The team was introduced at Gatwick in 2013. Recruited from within the airport security officer population, they were already compliant with Department for Transport level one security training. The officers, who are civilians directly employed and fully funded by the airport, then undertook Passenger Assessment Screening System training. This taught them to observe an area and to understand what ‘normal’ looks like in that particular environment at a specific time. Once they understand what this looks like, any deviation from the norm attracts their attention and they will then look for a set list of behaviours. These are all regular human behaviours, so in order to hold the interest of a BDO they need to be displayed frequently or excessively. It’s also not about jumping on an individual because we caught them picking their nose! The behaviours do not indicate that a person is a terrorist, or even that they’re involved in criminality – they merely suggest to a trained eye that the individual displaying them may be of interest. People are not stopped because of their age, race, gender, religion. Not only is this ethically wrong but it would be to the detriment of the team as they would miss people of genuine interest. Behavioural detection allows for the process to cut through an individual’s own assumptions or perceptions and focus on the facts in front of them. Whilst identifying behaviours is obviously essential, resolving why they are being shown is equally, if not more, important. The team will regularly see people displaying behaviours who are simply nervous flyers, are running late for their flight or had an argument with a loved one.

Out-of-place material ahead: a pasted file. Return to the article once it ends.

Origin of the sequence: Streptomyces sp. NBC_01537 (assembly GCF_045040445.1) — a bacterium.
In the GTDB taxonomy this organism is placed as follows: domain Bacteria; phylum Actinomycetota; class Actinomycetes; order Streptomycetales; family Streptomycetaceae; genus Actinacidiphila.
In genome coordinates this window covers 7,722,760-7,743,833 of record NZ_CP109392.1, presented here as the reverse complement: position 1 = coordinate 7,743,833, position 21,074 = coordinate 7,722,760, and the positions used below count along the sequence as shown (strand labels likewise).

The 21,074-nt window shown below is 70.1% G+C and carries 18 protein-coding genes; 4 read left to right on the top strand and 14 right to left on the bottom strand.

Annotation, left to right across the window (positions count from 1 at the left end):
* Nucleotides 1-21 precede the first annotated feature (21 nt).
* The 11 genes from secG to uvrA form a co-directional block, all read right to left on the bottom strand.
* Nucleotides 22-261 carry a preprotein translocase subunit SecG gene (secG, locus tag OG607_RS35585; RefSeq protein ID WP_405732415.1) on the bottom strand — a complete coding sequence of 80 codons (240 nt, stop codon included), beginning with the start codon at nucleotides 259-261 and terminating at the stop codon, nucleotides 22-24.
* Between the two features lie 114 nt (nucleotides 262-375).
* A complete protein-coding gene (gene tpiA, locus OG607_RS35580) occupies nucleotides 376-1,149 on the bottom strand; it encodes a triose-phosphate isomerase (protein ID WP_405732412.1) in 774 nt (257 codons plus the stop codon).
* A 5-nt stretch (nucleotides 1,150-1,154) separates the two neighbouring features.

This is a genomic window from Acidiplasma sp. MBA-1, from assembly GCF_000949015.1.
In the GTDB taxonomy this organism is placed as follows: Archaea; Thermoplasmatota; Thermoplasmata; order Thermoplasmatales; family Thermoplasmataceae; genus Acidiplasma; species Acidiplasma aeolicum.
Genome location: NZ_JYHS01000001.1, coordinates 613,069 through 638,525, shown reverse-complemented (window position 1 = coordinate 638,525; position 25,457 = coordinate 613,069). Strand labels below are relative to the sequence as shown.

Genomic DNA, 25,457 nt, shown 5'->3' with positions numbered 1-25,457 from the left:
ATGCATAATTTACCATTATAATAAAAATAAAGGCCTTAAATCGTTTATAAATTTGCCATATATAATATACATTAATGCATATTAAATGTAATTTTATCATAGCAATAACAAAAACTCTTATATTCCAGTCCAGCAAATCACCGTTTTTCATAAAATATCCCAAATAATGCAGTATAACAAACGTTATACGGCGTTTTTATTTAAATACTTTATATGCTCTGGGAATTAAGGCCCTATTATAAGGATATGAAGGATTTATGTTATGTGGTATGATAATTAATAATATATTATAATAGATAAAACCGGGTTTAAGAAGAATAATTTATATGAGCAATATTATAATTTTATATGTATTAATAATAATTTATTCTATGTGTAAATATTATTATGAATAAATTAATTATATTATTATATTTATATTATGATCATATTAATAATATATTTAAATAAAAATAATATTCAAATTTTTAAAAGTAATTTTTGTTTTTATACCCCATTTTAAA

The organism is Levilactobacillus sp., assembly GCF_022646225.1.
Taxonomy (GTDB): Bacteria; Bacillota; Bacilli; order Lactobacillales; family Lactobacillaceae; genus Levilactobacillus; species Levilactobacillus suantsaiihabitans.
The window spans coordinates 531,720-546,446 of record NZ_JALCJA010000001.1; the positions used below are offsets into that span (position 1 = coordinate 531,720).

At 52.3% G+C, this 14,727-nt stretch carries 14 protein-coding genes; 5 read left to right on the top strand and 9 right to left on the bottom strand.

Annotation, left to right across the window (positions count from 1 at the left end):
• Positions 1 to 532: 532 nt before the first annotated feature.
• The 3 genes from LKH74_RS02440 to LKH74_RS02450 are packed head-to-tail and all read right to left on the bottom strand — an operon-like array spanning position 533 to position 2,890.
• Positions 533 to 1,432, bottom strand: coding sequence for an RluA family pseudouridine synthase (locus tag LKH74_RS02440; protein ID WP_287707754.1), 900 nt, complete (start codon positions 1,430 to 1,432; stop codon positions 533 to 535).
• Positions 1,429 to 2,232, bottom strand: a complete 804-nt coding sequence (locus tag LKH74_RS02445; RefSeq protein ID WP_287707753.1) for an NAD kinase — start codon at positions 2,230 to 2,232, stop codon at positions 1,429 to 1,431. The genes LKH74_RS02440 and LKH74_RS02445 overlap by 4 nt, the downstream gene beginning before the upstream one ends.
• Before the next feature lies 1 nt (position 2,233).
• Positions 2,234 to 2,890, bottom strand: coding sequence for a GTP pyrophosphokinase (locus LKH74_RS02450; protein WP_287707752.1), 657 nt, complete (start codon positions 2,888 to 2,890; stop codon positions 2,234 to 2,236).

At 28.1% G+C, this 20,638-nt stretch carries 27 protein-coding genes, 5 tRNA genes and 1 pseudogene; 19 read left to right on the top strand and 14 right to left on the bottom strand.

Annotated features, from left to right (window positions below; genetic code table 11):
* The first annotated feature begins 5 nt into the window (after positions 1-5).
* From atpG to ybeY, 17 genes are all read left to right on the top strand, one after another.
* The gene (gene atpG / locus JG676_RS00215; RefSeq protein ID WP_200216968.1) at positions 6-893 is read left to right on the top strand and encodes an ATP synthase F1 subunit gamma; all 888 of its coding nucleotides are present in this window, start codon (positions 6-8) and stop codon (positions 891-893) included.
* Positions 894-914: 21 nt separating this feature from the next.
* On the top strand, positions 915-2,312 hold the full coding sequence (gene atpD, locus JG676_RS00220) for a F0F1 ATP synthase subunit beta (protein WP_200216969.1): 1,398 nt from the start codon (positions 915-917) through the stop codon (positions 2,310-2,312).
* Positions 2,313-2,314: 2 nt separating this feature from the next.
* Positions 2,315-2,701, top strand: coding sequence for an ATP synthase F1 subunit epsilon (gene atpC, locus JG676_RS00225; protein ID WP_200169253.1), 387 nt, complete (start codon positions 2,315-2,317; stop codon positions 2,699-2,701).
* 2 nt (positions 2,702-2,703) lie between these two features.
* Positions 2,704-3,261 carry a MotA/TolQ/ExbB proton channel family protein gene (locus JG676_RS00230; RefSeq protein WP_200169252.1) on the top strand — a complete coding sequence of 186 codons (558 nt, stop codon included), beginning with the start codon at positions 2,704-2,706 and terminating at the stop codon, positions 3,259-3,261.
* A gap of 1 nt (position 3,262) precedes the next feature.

“…operating across the airport campus and engaging with the wider family of airport staff offers reassurance but also acts as a deterrent to the insider threat….”

Once a BDO identifies behaviour that deviates from the norm, they stop the individual and speak with them. We refer to this as a ‘resolution conversation’ as they want to resolve why that person is displaying the behaviour. There’s no spotlight to shine in people’s eyes, no interrogation, no list of questions to be answered – it is exactly what we call it: a conversation. It is vitally important to us that members of the team work with passenger experience at the forefront of their minds, remembering that people using our airport have chosen to do so and we want them to do so again in the future.

At the end of the conversation the BDOs, who normally work in pairs, will make a decision if they are satisfied that the behaviours were being shown for a legitimate reason; if so, then the individual continues on their way with thanks for their time. Should the team not be satisfied with the reason for the behaviour, or it has become apparent that the person does not have a legitimate reason for their behaviour, then the BDOs will refer them on to one of the control authorities at the airport, such as uniformed police, Border Force or the Counter Terrorism Intelligence Unit. This may be supported by an intelligence report, which is sent directly to the control authority before the BDOs return to look for the next person displaying questionable behaviour.